FDA wants to simplify the use and updating of Covid-19 vaccines



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The US Food and Drug Administration wants to simplify the Covid-19 vaccine process to see what happens with the flu vaccine, according to documents posted online on Monday. This may include streamlining vaccine composition, vaccination schedules and periodic updates of COVID-19 vaccines.

The FDA said it expects to assess the circulating strain of the coronavirus at least annually and decide in June which strain to select for the fall season, similar to the process for updating annual flu vaccines. .

Going forward, the agency said, most people may need only one dose of the latest COVID-19 shot to restore protection, regardless of how many shots they’ve had before. Those who are very young and have not been exposed, those who are elderly or those who have a weakened immune system may need two doses, according to the FDA’s briefing document to its vaccine advisors.

The agency is urging a shift toward just one vaccine structure instead of a combination of monovalent vaccines — which are currently used for primary shots and target only one strain — and bivalent vaccines — which are currently used for booster doses. and target more than one strain.

The FDA briefing documents do not say whether the annual shot will include one strain, two strains or more. The annual influenza vaccine immunizes against four strains.

The FDA stated, “This simplification of vaccine composition should reduce complexity, decrease vaccine administration errors due to the complexity of the number of different vials presented, and potentially increase vaccine compliance by allowing for clearer communication.” ”

The agency’s independent vaccine advisor, the Vaccines and Related Biological Products Advisory Committee, is scheduled to meet Thursday to discuss the future of Covid-19 vaccine regimens and will be asked to vote on whether they will approve parts of the FDA’s plan. recommend.

Vaccine experts had a mixed reaction.

Dr. Gregory Poland of the Mayo Clinic, a former member of the FDA’s expert advisory panel, says it should first outline what annual vaccination is expected to achieve.

“They have to decide what the target of using the current vaccines is,” Poland said, “how the body responds to the vaccines.” “If it’s to prevent serious illness and death, we’re already there.”

Before considering the move to annual boosters, he would like to see data on how effective the current updated boosters are against the latest Omicron subvariants.

“The data that are continuing to emerge with regard to efficacy are prior to the BQ and XBB subvariants,” Poland said.

He said the committee should demand full transparency from the FDA and drug makers when weighing their decisions. He was very concerned that the agency had not shared all the data on the bivalent booster with the advisory committee in June.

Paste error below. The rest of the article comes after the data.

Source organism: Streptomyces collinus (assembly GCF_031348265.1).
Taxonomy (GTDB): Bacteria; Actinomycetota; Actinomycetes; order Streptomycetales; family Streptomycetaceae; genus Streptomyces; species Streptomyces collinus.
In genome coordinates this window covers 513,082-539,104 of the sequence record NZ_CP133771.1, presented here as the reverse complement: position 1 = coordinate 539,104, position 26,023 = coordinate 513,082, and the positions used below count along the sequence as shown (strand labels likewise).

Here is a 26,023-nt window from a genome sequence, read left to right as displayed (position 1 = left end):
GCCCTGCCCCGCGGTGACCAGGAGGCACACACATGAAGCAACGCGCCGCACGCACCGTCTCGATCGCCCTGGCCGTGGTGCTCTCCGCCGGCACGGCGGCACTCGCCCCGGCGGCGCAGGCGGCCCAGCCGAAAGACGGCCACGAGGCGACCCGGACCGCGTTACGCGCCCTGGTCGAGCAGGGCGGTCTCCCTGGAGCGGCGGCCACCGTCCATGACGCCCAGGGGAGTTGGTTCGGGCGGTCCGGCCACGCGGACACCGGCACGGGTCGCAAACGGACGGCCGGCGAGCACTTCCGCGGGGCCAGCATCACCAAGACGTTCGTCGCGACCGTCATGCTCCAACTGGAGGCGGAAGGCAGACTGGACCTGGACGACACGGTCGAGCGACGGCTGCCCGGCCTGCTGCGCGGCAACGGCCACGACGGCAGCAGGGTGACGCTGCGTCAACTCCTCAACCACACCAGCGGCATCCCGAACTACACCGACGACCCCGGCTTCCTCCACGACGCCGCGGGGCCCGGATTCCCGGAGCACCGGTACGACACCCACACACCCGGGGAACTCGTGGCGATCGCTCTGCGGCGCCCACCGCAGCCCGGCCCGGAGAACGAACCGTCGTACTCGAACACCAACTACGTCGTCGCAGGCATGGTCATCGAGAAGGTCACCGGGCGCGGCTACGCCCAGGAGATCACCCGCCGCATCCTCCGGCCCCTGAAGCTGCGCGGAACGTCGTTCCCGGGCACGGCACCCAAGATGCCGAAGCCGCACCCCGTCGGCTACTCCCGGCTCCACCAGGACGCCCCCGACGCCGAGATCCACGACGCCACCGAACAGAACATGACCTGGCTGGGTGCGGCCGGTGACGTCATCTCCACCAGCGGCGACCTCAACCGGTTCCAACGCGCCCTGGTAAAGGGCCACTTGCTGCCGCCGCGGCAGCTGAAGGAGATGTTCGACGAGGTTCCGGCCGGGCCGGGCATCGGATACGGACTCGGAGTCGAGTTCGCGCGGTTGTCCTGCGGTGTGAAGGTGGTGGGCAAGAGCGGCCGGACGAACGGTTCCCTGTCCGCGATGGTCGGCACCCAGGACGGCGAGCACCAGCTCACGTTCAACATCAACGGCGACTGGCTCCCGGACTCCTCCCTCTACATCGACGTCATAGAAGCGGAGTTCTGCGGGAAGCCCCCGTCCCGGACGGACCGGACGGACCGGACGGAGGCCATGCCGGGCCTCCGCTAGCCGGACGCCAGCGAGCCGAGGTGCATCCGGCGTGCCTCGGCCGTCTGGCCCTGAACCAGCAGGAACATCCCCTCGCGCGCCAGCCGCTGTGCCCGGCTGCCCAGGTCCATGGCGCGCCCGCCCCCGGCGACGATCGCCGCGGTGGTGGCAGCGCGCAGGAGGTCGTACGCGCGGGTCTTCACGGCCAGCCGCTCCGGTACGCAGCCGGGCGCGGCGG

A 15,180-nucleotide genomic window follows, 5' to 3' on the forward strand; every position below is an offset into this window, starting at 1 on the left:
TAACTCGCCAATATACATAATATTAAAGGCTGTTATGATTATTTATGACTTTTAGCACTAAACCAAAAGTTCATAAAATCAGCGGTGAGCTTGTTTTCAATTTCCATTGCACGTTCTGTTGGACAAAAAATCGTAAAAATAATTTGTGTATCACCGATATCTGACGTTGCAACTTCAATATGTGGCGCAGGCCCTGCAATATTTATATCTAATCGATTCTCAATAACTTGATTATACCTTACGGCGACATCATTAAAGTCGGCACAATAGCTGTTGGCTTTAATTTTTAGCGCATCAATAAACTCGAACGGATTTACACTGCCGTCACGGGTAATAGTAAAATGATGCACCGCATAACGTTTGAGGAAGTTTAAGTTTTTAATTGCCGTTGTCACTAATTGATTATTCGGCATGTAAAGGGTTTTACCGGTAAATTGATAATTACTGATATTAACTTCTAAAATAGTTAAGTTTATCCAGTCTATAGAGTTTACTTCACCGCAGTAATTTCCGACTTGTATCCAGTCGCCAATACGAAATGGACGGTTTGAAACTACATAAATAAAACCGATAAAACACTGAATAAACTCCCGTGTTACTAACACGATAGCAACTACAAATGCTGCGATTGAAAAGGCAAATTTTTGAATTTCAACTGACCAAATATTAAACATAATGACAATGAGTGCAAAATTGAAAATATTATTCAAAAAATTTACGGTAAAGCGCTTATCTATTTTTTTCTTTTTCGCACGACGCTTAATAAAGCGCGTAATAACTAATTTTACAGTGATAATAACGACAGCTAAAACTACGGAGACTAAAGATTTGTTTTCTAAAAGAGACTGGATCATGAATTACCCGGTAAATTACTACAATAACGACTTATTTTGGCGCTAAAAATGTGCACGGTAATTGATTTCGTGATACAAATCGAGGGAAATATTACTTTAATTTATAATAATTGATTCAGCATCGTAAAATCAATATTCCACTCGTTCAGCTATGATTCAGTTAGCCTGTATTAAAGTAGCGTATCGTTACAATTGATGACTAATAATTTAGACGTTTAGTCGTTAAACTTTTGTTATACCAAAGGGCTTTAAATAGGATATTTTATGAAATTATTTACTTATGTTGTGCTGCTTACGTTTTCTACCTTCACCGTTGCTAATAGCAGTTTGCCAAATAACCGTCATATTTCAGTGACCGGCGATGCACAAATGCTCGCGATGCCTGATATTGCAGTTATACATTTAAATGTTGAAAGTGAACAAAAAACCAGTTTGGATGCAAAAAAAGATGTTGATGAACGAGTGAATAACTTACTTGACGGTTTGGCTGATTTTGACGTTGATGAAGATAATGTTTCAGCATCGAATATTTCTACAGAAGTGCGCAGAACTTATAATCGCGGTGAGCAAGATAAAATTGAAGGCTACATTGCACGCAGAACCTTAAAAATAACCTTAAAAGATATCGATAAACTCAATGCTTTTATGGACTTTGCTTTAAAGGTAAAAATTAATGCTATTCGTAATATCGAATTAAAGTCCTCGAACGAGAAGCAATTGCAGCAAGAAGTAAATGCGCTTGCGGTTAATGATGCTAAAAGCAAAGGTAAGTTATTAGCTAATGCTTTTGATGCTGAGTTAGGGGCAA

Dean of the National School of Tropical Medicine at Baylor College of Medicine, Dr. Peter Hotez said he sees the plan for the annual update as a balance between what the science says to fight the virus and what is actually practical.

“I think it’s a balance, trying to do what the science says, which requires adaptability and flexibility. Yet the practicalities that are unlikely will make companies probably make that switch more than once a year.” Might,” he said.

But the plan also has some weaknesses, he notes. Annual updates are fine as long as the virus continues to evolve incrementally based on previously circulated viruses. But he questions whether the world has enough genomic surveillance to catch a radically different variant coming out of left field, as Omicron did.

“We do not have a monitoring mechanism globally. We don’t have genomic sequencing on a global scale. We don’t have the carefully orchestrated dance that took decades to build from influenza surveillance to coronavirus surveillance,” Hotez said.

Dr. John Wherry, director of the Institute for Immunology at the University of Pennsylvania, is studying how second-line immune defenders called T-cells are holding up against the coronavirus strain.

The answer is that things are looking pretty good. Even though our antibody levels drop within about three months after a booster, our T-cells stick around for a long time — up to nine months so far — and are thought to be the component of immunity that can lead to serious consequences, such as hospitalization. saves from and death.

Even if T-cells don’t decline much over time, Verey says, he supports the FDA’s plan for an annual COVID-19 vaccine.

“Recommending vaccines routinely as part of your regular health care is something we should be doing,” he said. “An annual boost with the vaccine will really help make your T-cells more fit, keep them up to date and put them in a position to protect us on the back of antibodies.”

This means that the booster should provide some benefit in the short and long term.

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